The obvious advantage of a mixer with Direct Outs is that you can mix the band's live sound and have separate feeds for recording purposes which you can mix later. Direct Outs can also feed elaborate monitor mixes, etc. Better yet, a mixer that can provide a Direct Out B-Mix with an independent level (like an old Mackie 8-bus) gives you even more control of the signal levels going to the recorder.

    This is one of those things that you truly do get what you pay for, because even the Direct Out signal comes after the mixer's first pre-amp - and sometimes after the mixer's EQ before heading out to the recorder. The better the mixer, the better your chances of a high-quality result to the recorder. That's not to say you couldn't make a decent recording with a middle-of-the-road mixer, it's just more of an uphill battle.

    I hope that helps!
  7. Boswell

    Boswell Moderator Distinguished Member

    Apr 19, 2006
    Home Page:
    What you could use is a good, low-cost 8-channel pre-amp unit with a Firewire interface option. You would plug your mics and instruments into the new unit, and take the pre-amp outputs into the line/instrument/Hi-Z inputs of the powered mixer. You would mix your live sound and apply effects on the powered mixer as before, while recording the raw tracks to your laptop.

    Unfortunately, I don't know of any such good low-cost units. There are high-end products from Focusrite, Lynx and others, but you would be better off getting a FireWire interfaced mixer such as a Mackie Onyx i-series, A+H Zed-R16 or Presonus StudioLive, mixing on that and just using the power amps and maybe the effects in the old powered mixer.

    Do you have any sort of budget for this recording capability?
  8. Cabbitt

    Cabbitt Guest

    As others have said, without direct outs you will not be able to get a multitrack recording with that mixer.

    If you are just recording to check your mixes, you can use the Rec Outs on that Phonic mixer. Run that via RCA’s to your laptop soundcard (probably 1/8”)

    It’s certainly not ideal, as you only get a 2-track recording with no separate channels, but it can be handy to check mixes/performances. The live demo on my website was recorded that way.

    Good luck.
  9. moles

    moles Active Member

    Jan 5, 2004
    Winnipeg, MB
    Your other option is to route your signals through your DAW interface first, then use the direct outs (assuming your interface has them) straight into the powered mixer. This has the obvious drawback that if something goes down on your PC - you may or may not still be feeding signal to the mixer. I'd think you'd want to do a significant amount of dry-runs before you did this on a gig.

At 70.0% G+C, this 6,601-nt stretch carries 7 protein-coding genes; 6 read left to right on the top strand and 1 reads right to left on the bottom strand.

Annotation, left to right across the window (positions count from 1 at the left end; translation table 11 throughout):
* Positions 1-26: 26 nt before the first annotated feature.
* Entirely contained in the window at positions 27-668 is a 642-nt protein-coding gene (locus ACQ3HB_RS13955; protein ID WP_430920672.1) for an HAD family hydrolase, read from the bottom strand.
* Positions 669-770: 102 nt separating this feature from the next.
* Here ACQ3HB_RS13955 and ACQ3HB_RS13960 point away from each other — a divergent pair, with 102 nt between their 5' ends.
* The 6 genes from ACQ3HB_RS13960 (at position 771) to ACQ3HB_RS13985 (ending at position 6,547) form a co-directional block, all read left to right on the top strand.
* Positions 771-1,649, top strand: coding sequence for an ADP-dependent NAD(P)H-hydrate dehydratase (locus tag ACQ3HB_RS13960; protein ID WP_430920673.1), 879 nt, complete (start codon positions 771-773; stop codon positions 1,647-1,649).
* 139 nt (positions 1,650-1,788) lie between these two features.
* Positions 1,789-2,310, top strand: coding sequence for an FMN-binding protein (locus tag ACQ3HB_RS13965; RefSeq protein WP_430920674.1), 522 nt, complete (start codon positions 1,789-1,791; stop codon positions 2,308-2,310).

10. TheJackAttack

    TheJackAttack Distinguished Member

    Mar 20, 2008
    currently Billings
    He will likely encounter too much latency if he runs the sticks through a computer first. An ART S-8 (or multiples) would be a way to go. Also, many times splitters can be rented along with other PA gear.
  11. bouldersound

    bouldersound Real guitars are for old people. Well-Known Member

    Jan 23, 2010
    Boulder, Colorado
    Home Page:
    If this is your first venture into live multi-track recording, expect a couple of years of experimentation, two or three rounds of gear purchases and many fascinating variations of failure. Also expect it to distract you from your job of making the band sound good live, which will make them uncomfortable, which will make for a less than ideal performance to record.

    I use a split at my mixer's insert sends to feed my multi-track recorder, but that Phonic has none.

    If you use an interface with inserts or direct outs that don't go through the converters you have a shot. Go into the interface and from the directs (or insert taps) to the Phonic.
  12. Spase

    Spase Active Member

    Feb 21, 2006
    I generally take my live mix off of the monitor mixer inserts - most places I work in have a separate monitor mixer with its own split. This has the advantage of generally being straight off the preamps, so you get an uneqed signal. I just set the levels and go mix the FOH. As long as I did a good job setting the levels, and the guitar player doesn't turn up too much, that usually will give me a good place to start from.